Sustainable Development of Fisheries Communities: The Role of Community-Led Local Development Policies

  • Pedro Valadas Monteiro
  • Teresa de Noronha


The environmental problems that dominate the present day are the result of increasing pressure on natural resources. It is therefore essential to understand what the reasons are why individuals and society make choices that lead to the depletion of natural resources and what are the guidelines that could/should be used to promote their sustainable management. For many communities around the world, the disturbance of these marine ecosystems impacts the local residents, both socially and economically. Fisheries management experts recognize that the underlying causes of fisheries resource overexploitation and coastal environmental degradation are often of social, economic, institutional and/or political origins. Around the world in recent decades, awareness has emerged that the management and governance of the ocean, coastal zones and human activities associated with it should be addressed as an ecosystem approach, not sectoral but integrated. Policy interventions, if they are to bring about lasting solutions, must address these concerns. With the growing emphasis on ecosystem-based management, there is an expanding need for measures of social well-being and sustainability, including resilience and vulnerability, for coastal fisheries and fishing communities. The Priority Axis 4 of the European Fisheries Fund (EFF) focuses on the sustainable development of fisheries areas, and it was introduced into the EFF for the first time in the period 2007–2013. It provides accompanying measures aimed at the conversion of areas affected by the restructuring of the fisheries sector. In many cases, these cannot be dealt with by traditional policies and tools on their own. In this respect, Axis 4 is similar to the Leader ‘area-based approach’ to development in rural areas. Axis 4 of the European Fisheries Fund is a tool for fisheries communities to drive development locally. It is implemented by private–public partnerships called Fisheries Local Action Groups (FLAGs). These groups are made up of representatives from fisheries and aquaculture and from all parts of the community. Together they prepare and implement a local development strategy for their area. Throughout Europe, more than 300 of these FLAGs have already generated several thousand projects adapted to local needs. In the Algarve region (Portugal) there are currently two FLAGs active, one in the ‘barlavento’ and the other one in the ‘sotavento’ area. With the current paper, we want to take stock of some of their emerging results and achievements. Given the increased prominence of community-led local development strategies in the new European Maritime and Fisheries Fund (EMMF) and other EU funding programmes for the operational programming period 2014–2020, we want to assess what Axis 4 has offered so far to those fisheries communities and the roles which FLAGs can and should be playing to address the challenges and opportunities facing their territories.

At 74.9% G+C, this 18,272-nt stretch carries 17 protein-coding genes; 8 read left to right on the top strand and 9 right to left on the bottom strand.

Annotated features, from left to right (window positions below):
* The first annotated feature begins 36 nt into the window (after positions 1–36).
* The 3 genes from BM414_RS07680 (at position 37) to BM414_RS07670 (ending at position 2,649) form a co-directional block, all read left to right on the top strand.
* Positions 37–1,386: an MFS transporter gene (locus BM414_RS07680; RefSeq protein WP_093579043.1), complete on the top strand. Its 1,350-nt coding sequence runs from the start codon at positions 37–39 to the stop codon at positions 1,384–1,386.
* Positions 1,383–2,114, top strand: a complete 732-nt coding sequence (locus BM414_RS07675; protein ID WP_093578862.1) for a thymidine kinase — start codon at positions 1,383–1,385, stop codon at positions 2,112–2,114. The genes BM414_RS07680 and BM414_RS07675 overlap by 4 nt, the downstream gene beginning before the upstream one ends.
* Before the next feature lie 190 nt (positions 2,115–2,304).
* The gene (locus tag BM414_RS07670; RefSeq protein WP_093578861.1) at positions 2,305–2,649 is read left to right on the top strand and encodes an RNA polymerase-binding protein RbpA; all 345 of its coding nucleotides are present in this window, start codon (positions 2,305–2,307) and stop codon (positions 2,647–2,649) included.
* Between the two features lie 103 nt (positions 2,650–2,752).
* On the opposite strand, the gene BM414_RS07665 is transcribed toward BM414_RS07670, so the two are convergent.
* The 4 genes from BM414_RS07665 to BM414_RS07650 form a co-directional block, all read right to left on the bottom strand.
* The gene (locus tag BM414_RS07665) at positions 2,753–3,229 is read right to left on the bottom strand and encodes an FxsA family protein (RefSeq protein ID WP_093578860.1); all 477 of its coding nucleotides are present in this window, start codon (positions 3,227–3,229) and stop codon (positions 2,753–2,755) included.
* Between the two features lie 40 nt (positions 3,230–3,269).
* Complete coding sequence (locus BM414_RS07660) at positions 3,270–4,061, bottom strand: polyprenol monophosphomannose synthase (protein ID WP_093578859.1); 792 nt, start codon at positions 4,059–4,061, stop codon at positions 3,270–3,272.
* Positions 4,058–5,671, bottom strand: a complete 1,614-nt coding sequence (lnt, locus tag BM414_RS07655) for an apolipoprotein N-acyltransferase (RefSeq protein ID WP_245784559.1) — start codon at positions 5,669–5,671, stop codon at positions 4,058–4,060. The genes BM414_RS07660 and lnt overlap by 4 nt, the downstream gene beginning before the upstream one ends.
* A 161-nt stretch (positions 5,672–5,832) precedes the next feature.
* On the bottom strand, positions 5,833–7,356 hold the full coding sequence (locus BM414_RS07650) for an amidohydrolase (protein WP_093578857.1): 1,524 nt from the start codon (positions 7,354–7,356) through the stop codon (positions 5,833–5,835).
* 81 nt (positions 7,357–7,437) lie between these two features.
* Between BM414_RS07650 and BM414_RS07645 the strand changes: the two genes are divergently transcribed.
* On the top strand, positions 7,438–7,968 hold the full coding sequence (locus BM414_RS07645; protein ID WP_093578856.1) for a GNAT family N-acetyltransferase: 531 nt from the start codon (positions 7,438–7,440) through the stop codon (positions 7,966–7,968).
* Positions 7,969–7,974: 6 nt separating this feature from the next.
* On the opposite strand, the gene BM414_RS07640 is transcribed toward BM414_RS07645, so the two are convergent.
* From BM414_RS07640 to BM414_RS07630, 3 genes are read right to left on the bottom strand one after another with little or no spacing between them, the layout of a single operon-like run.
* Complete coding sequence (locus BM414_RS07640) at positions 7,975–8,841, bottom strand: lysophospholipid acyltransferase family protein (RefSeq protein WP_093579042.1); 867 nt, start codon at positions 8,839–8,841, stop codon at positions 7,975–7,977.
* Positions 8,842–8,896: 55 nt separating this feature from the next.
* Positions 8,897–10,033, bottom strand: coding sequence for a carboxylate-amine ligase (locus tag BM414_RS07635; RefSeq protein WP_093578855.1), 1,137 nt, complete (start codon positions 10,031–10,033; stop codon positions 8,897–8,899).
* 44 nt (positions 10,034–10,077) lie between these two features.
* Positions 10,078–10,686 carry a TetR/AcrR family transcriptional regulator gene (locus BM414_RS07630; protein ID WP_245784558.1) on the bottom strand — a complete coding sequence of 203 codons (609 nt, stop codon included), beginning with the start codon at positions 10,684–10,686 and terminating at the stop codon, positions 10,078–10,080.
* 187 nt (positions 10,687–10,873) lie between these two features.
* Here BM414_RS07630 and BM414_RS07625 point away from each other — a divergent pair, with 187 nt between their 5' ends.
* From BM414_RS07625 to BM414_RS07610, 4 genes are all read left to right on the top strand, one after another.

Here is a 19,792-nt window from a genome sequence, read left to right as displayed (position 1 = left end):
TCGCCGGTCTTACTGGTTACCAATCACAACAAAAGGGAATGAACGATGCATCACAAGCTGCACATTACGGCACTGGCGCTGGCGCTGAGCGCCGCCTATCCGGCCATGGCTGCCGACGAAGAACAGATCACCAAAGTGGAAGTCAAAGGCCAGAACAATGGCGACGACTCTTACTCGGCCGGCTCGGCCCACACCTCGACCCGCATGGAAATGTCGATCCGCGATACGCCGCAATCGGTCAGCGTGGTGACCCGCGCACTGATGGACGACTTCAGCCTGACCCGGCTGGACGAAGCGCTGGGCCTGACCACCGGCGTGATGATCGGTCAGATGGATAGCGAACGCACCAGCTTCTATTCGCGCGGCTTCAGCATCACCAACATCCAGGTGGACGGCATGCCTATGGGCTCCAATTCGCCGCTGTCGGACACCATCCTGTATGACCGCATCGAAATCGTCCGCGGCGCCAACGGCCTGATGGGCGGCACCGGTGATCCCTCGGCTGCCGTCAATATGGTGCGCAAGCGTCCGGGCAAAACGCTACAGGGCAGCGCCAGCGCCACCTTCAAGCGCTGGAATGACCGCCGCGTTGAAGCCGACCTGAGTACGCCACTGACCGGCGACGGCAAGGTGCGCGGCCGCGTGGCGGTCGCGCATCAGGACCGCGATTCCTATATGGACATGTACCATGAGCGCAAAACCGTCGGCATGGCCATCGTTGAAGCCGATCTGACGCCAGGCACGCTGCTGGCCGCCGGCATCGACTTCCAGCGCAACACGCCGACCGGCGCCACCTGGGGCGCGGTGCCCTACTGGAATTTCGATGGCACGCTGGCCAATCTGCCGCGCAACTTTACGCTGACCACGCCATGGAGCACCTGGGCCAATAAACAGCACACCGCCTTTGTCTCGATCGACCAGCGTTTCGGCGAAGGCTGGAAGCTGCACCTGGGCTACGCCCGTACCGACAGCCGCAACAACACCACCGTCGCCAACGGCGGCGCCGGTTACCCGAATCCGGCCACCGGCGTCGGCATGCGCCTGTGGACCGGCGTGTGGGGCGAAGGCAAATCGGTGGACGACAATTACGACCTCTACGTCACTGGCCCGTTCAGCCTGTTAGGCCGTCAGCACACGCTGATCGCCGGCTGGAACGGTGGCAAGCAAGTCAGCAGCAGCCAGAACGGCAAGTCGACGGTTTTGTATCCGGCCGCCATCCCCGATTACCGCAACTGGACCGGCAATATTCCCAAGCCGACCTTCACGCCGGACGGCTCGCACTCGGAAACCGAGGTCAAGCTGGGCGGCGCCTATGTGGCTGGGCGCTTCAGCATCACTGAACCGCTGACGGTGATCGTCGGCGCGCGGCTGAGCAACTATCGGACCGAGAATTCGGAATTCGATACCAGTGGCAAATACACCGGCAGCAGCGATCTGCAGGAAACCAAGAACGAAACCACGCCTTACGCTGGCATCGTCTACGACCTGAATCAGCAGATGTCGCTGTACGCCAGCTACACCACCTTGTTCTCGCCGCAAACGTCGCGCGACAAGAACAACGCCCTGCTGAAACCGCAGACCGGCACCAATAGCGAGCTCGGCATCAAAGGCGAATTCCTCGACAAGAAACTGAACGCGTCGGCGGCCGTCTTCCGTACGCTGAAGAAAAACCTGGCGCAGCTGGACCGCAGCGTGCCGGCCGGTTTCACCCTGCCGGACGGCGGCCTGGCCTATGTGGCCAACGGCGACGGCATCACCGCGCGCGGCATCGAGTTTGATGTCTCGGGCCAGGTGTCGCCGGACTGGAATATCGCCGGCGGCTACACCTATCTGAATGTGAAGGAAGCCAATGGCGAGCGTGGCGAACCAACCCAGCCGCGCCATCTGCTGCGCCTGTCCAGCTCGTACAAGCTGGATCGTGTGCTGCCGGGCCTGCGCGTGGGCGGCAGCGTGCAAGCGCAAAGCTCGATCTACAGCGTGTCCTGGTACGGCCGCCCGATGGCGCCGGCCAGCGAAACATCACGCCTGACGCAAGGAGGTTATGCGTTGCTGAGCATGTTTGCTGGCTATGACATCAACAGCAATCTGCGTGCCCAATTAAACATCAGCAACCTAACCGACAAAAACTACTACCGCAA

Fisheries communities Resilience Local development FLAGs 


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Copyright information

© Springer Nature Switzerland AG 2020

Authors and Affiliations

  • Pedro Valadas Monteiro
    • 1
    • 2
  • Teresa de Noronha
    • 2
    • 3
  1. 1.Regional Directorate for Agriculture and Fisheries of AlgarveFaroPortugal
  2. 2.Research Centre for Spatial and Organizational Dynamics (CIEO), University of AlgarveFaroPortugal
  3. 3.Faculty of EconomicsUniversity of AlgarveFaroPortugal

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